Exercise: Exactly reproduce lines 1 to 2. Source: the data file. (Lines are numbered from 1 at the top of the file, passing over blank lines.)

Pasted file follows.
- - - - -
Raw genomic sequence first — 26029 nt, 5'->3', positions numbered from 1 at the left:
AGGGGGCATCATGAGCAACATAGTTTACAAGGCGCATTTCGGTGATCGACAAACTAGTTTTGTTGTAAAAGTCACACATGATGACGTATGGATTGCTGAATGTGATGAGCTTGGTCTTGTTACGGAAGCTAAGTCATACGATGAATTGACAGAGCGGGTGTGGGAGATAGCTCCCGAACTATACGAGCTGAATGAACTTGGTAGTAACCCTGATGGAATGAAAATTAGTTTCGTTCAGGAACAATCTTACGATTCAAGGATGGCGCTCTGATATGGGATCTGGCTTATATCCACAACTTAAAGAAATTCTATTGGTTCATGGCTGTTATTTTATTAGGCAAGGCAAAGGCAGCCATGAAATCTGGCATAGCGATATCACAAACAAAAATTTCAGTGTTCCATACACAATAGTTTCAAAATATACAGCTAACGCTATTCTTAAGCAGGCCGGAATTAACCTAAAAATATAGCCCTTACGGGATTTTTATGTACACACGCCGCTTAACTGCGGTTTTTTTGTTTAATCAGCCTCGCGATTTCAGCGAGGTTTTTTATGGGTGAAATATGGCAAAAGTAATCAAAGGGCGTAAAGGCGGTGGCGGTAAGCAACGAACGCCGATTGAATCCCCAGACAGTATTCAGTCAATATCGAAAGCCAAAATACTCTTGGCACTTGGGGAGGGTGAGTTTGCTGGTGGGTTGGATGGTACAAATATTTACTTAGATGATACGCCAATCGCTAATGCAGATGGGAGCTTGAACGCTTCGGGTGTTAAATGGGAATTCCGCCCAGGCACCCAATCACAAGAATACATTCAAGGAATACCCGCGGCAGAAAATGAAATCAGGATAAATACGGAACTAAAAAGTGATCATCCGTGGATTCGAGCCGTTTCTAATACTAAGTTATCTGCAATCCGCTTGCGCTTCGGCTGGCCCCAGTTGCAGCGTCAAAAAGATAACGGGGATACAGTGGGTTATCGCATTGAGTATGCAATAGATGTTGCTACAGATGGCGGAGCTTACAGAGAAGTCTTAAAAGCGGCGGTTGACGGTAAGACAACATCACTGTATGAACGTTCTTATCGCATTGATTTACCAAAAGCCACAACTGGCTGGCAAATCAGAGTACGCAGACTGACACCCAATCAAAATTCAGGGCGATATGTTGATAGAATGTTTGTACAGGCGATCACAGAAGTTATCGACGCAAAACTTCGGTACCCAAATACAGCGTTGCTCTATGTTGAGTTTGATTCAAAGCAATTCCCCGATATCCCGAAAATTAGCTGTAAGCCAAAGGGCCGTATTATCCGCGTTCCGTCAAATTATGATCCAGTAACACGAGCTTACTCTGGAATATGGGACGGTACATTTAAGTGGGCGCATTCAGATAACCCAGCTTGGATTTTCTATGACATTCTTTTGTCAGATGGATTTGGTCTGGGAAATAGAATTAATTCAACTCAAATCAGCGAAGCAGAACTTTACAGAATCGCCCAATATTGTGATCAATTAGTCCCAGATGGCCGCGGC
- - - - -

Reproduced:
Raw genomic sequence first — 26029 nt, 5'->3', positions numbered from 1 at the left:
AGGGGGCATCATGAGCAACATAGTTTACAAGGCGCATTTCGGTGATCGACAAACTAGTTTTGTTGTAAAAGTCACACATGATGACGTATGGATTGCTGAATGTGATGAGCTTGGTCTTGTTACGGAAGCTAAGTCATACGATGAATTGACAGAGCGGGTGTGGGAGATAGCTCCCGAACTATACGAGCTGAATGAACTTGGTAGTAACCCTGATGGAATGAAAATTAGTTTCGTTCAGGAACAATCTTACGATTCAAGGATGGCGCTCTGATATGGGATCTGGCTTATATCCACAACTTAAAGAAATTCTATTGGTTCATGGCTGTTATTTTATTAGGCAAGGCAAAGGCAGCCATGAAATCTGGCATAGCGATATCACAAACAAAAATTTCAGTGTTCCATACACAATAGTTTCAAAATATACAGCTAACGCTATTCTTAAGCAGGCCGGAATTAACCTAAAAATATAGCCCTTACGGGATTTTTATGTACACACGCCGCTTAACTGCGGTTTTTTTGTTTAATCAGCCTCGCGATTTCAGCGAGGTTTTTTATGGGTGAAATATGGCAAAAGTAATCAAAGGGCGTAAAGGCGGTGGCGGTAAGCAACGAACGCCGATTGAATCCCCAGACAGTATTCAGTCAATATCGAAAGCCAAAATACTCTTGGCACTTGGGGAGGGTGAGTTTGCTGGTGGGTTGGATGGTACAAATATTTACTTAGATGATACGCCAATCGCTAATGCAGATGGGAGCTTGAACGCTTCGGGTGTTAAATGGGAATTCCGCCCAGGCACCCAATCACAAGAATACATTCAAGGAATACCCGCGGCAGAAAATGAAATCAGGATAAATACGGAACTAAAAAGTGATCATCCGTGGATTCGAGCCGTTTCTAATACTAAGTTATCTGCAATCCGCTTGCGCTTCGGCTGGCCCCAGTTGCAGCGTCAAAAAGATAACGGGGATACAGTGGGTTATCGCATTGAGTATGCAATAGATGTTGCTACAGATGGCGGAGCTTACAGAGAAGTCTTAAAAGCGGCGGTTGACGGTAAGACAACATCACTGTATGAACGTTCTTATCGCATTGATTTACCAAAAGCCACAACTGGCTGGCAAATCAGAGTACGCAGACTGACACCCAATCAAAATTCAGGGCGATATGTTGATAGAATGTTTGTACAGGCGATCACAGAAGTTATCGACGCAAAACTTCGGTACCCAAATACAGCGTTGCTCTATGTTGAGTTTGATTCAAAGCAATTCCCCGATATCCCGAAAATTAGCTGTAAGCCAAAGGGCCGTATTATCCGCGTTCCGTCAAATTATGATCCAGTAACACGAGCTTACTCTGGAATATGGGACGGTACATTTAAGTGGGCGCATTCAGATAACCCAGCTTGGATTTTCTATGACATTCTTTTGTCAGATGGATTTGGTCTGGGAAATAGAATTAATTCAACTCAAATCAGCGAAGCAGAACTTTACAGAATCGCCCAATATTGTGATCAATTAGTCCCAGATGGCCGCGGC